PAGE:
We are starting our read through Daniel. In the first six chapters each chapter stands alone as a small story and so we have to deal with the chapters as a whole so we don’t break up the narrative. In chapter one we are to notice that God gives Israel over to Nebuchadnezzar. God positively disposes the guards to Daniel and his friends. God gifts Daniel and his friends with insight that is uncommon in Babylon.
Repetition is a form of emphasis. What is God trying to emphasize? Although the outward appearance of the situation is that all hope is lost and that the god of the Babylonians has conquered the God of Israel, God is working the situation for his purposes. What are his purposes? Redemption.
There are a number of aspects to redemption that are worth looking at. Firstly, the redemptive cycle involves turning people over to the natural consequences of their sin. Too many people think it is loving to protect people from consequences. however, this spoils people and creates arrogant, entitled brats. Daniel and his friends come from a chastised nation and their perspective is all the more healthy for it. Secondly, redemption involves decisions to follow a righteous path. Daniel and his friends follow a path that refrains from eating food that probably was offered to gods. However, they do not refuse to have their names changed to names that give honour to pagan gods and they may have even been made into eunachs.
Finally, God lifts individuals who put their faith in him into positions of usefulness in his plan. God honours those who honour him, especially through a redemptive path marked with suffering.
1 In the third year of the reign of Jehoiakim king of Judah, Nebuchadnezzar king of Babylon came to Jerusalem and besieged it. 2 And the Lord delivered Jehoiakim king of Judah into his hand, along with some of the articles from the temple of God. These he carried off to the temple of his god in Babylonia[a]and put in the treasure house of his god.
3 Then the king ordered Ashpenaz, chief of his court officials, to bring into the king’s service some of the Israelites from the royal family and the nobility— 4 young men without any physical defect, handsome, showing aptitude for every kind of learning, well informed, quick to understand, and qualified to serve in the king’s palace. He was to teach them the language and literature of the Babylonians.[b] 5The king assigned them a daily amount of food and wine from the king’s table. They were to be trained for three years, and after that they were to enter the king’s service.
6 Among those who were chosen were some from Judah: Daniel, Hananiah, Mishael and Azariah. 7The chief official gave them new names: to Daniel, the name Belteshazzar; to Hananiah, Shadrach; to Mishael, Meshach; and to Azariah, Abednego.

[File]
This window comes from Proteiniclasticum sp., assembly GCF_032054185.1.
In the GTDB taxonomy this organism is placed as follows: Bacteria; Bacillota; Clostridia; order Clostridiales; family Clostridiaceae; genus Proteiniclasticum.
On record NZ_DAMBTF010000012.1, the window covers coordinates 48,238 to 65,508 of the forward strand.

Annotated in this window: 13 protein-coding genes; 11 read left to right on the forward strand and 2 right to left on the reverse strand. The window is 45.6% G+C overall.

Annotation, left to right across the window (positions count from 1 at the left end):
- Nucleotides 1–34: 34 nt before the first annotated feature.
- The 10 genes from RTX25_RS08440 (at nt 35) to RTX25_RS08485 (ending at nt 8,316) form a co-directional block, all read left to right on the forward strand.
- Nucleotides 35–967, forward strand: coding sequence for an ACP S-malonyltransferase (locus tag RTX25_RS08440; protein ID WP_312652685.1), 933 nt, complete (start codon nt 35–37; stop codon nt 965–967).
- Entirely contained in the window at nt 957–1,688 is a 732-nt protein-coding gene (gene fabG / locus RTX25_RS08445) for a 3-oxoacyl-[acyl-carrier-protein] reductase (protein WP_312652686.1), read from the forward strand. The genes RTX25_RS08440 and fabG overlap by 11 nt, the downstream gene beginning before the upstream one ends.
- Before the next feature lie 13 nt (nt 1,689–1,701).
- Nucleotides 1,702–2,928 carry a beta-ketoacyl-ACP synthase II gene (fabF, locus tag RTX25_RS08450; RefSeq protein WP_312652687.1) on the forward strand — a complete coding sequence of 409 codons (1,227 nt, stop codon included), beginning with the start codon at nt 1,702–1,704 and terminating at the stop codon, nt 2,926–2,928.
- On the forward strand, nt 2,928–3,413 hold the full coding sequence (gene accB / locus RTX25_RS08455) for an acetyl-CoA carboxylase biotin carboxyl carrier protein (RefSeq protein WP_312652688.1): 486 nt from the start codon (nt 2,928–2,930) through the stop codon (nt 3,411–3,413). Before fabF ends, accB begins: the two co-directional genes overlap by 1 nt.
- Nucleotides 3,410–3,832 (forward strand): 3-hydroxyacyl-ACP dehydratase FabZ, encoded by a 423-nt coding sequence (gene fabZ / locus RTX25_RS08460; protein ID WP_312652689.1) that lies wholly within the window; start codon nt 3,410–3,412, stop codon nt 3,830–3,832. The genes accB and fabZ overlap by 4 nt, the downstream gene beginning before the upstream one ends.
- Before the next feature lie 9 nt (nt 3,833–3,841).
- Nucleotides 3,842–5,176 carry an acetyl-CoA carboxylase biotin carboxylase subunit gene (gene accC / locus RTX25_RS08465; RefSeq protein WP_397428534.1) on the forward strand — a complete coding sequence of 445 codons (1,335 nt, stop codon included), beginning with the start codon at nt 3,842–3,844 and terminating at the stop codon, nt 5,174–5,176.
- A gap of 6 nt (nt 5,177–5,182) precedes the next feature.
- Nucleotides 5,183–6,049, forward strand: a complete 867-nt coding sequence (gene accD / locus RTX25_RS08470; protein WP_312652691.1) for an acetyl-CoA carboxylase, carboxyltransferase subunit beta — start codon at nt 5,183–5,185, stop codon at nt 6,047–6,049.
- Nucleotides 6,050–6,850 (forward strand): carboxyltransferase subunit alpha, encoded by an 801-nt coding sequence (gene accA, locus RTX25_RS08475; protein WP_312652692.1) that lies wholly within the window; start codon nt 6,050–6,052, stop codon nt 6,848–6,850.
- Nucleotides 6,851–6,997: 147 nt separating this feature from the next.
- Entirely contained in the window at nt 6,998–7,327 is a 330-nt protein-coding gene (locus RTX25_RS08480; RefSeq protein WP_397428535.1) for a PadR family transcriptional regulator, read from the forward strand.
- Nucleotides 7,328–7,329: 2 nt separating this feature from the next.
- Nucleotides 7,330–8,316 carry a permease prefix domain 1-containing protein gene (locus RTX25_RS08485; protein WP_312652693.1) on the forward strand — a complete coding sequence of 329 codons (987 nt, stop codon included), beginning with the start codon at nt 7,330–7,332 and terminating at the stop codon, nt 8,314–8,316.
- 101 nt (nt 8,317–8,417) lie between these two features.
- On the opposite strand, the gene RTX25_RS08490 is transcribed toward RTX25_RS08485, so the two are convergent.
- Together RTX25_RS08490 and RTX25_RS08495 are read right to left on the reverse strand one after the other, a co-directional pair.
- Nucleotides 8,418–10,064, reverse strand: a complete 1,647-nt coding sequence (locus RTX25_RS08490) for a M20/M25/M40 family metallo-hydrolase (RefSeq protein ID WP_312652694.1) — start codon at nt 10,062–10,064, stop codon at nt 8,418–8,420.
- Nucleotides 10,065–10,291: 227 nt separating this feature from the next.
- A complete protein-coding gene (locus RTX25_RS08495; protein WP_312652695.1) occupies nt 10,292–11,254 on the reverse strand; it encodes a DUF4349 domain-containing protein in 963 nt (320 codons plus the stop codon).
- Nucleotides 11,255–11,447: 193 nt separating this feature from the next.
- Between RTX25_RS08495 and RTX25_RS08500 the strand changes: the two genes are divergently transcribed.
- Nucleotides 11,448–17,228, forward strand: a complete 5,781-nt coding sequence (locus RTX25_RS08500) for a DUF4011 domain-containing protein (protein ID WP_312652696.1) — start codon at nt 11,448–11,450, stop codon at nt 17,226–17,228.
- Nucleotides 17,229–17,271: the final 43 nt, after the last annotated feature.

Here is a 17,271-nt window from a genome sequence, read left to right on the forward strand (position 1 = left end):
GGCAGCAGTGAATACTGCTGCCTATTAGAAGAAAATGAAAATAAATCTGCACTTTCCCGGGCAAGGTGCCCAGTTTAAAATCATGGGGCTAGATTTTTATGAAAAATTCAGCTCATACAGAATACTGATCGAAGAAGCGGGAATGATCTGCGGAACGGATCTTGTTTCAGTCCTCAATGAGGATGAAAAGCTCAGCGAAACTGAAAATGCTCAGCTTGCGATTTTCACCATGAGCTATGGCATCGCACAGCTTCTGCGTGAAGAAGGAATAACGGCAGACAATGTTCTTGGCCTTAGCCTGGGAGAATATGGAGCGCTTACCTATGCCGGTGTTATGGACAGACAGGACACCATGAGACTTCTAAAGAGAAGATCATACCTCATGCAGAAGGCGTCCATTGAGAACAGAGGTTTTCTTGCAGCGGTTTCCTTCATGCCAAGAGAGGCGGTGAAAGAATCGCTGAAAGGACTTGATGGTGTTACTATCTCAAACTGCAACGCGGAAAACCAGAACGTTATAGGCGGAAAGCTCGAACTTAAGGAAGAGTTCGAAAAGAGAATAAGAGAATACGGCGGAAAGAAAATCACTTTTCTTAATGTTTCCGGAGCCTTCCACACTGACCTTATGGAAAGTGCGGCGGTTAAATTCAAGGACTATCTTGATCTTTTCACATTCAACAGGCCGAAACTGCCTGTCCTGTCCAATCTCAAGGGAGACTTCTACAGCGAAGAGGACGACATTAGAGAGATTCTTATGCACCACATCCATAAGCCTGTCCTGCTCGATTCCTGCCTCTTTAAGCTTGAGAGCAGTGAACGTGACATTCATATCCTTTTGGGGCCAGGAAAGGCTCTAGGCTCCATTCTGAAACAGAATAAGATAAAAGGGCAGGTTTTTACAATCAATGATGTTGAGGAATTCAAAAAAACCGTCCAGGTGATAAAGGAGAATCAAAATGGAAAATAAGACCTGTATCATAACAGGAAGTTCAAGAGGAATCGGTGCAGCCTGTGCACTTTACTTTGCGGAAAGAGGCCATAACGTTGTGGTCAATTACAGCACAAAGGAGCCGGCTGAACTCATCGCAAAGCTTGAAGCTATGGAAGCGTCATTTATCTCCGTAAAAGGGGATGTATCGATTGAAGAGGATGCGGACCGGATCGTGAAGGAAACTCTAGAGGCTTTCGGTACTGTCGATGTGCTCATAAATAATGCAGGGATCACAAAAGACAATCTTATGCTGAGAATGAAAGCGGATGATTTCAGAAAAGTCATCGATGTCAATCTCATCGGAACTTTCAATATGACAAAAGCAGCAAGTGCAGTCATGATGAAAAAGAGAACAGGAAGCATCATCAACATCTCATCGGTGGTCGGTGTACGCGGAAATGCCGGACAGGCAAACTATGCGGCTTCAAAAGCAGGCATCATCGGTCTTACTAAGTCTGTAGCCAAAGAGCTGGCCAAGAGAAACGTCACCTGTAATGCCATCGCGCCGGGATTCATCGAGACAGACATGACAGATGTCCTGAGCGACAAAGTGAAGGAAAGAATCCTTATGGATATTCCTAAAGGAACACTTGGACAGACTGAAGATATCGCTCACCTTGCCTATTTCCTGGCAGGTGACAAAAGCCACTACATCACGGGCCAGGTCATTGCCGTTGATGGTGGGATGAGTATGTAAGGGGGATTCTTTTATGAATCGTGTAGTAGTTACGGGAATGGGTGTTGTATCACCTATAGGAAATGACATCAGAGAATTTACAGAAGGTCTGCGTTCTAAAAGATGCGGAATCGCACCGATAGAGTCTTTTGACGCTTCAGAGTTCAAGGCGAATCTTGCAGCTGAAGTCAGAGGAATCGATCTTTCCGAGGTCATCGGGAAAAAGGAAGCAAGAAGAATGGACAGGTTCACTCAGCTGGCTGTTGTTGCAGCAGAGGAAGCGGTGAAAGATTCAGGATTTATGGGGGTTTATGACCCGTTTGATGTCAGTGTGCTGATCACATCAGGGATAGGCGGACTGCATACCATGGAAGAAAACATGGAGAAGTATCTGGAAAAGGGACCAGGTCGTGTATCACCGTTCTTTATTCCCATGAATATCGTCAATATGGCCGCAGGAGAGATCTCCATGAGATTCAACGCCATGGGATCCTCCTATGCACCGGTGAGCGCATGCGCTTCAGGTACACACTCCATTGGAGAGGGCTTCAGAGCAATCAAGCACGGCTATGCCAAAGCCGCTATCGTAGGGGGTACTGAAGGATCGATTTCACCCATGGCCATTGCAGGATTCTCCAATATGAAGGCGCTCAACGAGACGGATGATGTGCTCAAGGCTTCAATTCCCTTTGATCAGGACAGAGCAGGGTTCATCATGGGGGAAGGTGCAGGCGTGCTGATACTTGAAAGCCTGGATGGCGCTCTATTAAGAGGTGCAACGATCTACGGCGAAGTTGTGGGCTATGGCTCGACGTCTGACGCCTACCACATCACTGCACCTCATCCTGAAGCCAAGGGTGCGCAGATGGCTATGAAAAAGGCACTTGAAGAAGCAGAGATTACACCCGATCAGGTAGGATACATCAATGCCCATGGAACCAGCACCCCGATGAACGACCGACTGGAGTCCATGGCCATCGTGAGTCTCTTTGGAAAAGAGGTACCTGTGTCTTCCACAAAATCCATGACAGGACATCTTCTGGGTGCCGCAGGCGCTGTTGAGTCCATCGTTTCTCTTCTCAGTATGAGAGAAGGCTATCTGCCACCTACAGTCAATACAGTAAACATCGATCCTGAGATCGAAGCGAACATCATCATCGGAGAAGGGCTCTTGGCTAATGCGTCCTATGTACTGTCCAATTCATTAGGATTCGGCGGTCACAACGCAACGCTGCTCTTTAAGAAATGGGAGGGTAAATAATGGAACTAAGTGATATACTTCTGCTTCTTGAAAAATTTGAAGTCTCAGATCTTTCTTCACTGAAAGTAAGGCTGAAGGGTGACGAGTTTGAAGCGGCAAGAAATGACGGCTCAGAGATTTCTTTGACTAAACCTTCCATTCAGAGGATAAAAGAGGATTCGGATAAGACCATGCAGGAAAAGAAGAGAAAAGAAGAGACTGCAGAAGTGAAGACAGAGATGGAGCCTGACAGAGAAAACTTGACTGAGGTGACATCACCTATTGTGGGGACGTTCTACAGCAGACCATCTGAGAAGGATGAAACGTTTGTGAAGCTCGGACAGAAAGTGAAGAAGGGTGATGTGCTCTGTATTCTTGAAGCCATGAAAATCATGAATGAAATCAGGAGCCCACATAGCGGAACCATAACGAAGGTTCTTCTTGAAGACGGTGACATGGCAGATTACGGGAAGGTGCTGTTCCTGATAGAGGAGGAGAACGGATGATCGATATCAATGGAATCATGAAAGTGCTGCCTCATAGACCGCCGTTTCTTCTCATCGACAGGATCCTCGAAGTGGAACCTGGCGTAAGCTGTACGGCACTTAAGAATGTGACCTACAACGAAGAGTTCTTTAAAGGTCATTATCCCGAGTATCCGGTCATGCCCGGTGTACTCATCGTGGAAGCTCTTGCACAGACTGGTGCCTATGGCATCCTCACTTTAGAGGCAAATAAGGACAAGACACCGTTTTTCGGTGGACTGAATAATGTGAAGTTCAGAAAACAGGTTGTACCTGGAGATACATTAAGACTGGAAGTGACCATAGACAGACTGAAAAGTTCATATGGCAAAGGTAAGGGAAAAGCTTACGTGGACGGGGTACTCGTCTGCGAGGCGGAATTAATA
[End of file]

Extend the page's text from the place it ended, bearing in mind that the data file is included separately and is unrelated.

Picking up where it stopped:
8 But Daniel resolved not to defile himself with the royal food and wine, and he asked the chief official for permission not to defile himself this way. 9 Now God had caused the official to show favor and compassion to Daniel, 10 but the official told Daniel, “I am afraid of my lord the king, who has assigned your[c]food and drink. Why should he see you looking worse than the other young men your age? The king would then have my head because of you.”
11 Daniel then said to the guard whom the chief official had appointed over Daniel, Hananiah, Mishael and Azariah, 12 “Please test your servants for ten days: Give us nothing but vegetables to eat and water to drink. 13 Then compare our appearance with that of the young men who eat the royal food, and treat your servants in accordance with what you see.” 14So he agreed to this and tested them for ten days.
15 At the end of the ten days they looked healthier and better nourished than any of the young men who ate the royal food. 16So the guard took away their choice food and the wine they were to drink and gave them vegetables instead.
17To these four young men God gave knowledge and understanding of all kinds of literature and learning. And Daniel could understand visions and dreams of all kinds.
18 At the end of the time set by the king to bring them into his service, the chief official presented them to Nebuchadnezzar. 19 The king talked with them, and he found none equal to Daniel, Hananiah, Mishael and Azariah; so they entered the king’s service. 20In every matter of wisdom and understanding about which the king questioned them, he found them ten times better than all the magicians and enchanters in his whole kingdom.
21 And Daniel remained there until the first year of King Cyrus.
- What had happened to ruin Israel?
- What are the names of the four characters God has his hand upon?
- How does God equip those who are faithful to him?
- How does American culture shape its citizens?
- How are we to raise children in ways that would keep them faithful like Daniel?